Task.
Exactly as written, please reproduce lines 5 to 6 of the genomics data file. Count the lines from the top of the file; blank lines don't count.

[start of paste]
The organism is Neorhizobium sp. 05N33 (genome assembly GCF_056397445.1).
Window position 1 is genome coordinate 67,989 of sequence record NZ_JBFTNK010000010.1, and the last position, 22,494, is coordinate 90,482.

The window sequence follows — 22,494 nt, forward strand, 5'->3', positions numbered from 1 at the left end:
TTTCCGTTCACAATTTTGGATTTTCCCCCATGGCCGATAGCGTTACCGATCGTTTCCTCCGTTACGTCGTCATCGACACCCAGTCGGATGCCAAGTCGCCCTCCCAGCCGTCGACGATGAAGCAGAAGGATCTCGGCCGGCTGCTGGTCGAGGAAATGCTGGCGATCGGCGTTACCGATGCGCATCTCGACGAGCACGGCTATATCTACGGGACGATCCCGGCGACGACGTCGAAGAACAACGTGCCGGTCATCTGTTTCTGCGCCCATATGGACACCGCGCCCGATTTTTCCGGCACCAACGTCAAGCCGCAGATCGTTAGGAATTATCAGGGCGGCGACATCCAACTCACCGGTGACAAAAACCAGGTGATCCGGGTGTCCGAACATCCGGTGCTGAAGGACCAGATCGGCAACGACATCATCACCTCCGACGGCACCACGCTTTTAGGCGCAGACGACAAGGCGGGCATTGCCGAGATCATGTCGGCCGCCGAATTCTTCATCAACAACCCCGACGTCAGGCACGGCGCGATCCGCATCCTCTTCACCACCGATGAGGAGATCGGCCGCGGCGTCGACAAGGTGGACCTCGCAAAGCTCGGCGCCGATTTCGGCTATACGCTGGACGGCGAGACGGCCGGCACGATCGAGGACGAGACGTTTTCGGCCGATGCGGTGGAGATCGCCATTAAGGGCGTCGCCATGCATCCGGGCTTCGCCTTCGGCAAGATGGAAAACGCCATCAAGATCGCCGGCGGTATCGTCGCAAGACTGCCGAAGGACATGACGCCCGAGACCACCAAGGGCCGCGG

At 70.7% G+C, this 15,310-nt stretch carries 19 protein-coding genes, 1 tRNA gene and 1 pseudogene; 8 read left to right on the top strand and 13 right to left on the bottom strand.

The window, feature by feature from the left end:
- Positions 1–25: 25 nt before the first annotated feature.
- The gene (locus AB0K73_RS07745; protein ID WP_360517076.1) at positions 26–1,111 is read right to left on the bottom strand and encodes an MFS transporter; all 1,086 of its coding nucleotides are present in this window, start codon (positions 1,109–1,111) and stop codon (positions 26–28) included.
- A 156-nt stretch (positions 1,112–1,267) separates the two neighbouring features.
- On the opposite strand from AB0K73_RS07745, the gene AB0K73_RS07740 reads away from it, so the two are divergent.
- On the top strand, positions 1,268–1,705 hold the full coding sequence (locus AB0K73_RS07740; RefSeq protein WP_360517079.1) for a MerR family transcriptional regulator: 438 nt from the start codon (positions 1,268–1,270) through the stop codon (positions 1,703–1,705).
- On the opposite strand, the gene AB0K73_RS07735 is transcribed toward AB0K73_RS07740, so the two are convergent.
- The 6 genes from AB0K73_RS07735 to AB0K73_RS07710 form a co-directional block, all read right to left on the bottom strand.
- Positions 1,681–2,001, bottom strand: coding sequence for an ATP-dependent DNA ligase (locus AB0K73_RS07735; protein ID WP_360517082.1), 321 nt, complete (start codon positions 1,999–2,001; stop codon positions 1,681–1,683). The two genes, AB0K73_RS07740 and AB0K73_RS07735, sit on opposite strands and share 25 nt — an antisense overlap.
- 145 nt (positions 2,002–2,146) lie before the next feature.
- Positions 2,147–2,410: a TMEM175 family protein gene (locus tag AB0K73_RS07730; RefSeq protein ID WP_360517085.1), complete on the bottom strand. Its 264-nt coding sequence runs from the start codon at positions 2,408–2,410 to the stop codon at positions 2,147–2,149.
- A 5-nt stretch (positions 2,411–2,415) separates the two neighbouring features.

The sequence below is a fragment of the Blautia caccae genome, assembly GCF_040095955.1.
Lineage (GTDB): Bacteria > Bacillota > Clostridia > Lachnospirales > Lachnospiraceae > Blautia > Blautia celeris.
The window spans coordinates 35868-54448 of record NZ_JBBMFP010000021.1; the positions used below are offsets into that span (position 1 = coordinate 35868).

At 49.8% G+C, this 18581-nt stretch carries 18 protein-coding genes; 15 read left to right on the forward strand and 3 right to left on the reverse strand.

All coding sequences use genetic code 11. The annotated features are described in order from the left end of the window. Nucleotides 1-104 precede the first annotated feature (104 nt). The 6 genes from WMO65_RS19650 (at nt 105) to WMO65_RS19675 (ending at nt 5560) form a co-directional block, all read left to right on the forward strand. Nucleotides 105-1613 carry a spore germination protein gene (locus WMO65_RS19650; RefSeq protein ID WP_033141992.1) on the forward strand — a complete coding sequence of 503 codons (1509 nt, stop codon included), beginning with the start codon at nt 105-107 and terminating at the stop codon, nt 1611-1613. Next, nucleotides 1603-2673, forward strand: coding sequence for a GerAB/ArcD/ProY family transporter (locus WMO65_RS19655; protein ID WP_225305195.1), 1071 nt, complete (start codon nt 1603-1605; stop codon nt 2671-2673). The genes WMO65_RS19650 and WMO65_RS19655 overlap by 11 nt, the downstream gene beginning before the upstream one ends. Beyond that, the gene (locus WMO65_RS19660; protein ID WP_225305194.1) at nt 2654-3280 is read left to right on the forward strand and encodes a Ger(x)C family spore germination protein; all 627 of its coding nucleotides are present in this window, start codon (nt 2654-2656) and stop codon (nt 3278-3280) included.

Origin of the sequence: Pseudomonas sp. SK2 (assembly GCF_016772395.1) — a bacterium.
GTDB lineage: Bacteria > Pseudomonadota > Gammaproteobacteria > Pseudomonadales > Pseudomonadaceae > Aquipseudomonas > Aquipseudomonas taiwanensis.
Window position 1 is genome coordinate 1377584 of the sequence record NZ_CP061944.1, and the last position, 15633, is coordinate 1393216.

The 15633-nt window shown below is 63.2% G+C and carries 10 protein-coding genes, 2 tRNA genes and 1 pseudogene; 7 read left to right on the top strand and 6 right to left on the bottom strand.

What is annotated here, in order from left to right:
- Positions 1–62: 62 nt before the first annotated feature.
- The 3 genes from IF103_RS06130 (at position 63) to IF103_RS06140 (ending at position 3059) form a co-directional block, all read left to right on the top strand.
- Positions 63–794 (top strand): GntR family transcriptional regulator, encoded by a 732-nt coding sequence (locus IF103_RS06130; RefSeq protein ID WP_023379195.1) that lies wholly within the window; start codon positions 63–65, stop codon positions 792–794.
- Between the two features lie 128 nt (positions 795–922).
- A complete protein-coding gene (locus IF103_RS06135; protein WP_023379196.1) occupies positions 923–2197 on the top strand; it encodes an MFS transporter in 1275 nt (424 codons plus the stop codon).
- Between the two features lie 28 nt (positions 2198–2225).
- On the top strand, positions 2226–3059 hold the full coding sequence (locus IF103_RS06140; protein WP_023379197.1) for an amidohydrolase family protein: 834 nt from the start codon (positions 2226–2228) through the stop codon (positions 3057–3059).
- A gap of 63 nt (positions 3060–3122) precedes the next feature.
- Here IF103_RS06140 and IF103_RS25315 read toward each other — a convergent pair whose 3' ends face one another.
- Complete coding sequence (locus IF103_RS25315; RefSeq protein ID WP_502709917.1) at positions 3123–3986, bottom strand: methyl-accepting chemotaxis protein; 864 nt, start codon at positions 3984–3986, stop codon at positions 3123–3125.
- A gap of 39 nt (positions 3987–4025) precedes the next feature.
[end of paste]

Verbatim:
At 70.7% G+C, this 15,310-nt stretch carries 19 protein-coding genes, 1 tRNA gene and 1 pseudogene; 8 read left to right on the top strand and 13 right to left on the bottom strand.

The window, feature by feature from the left end: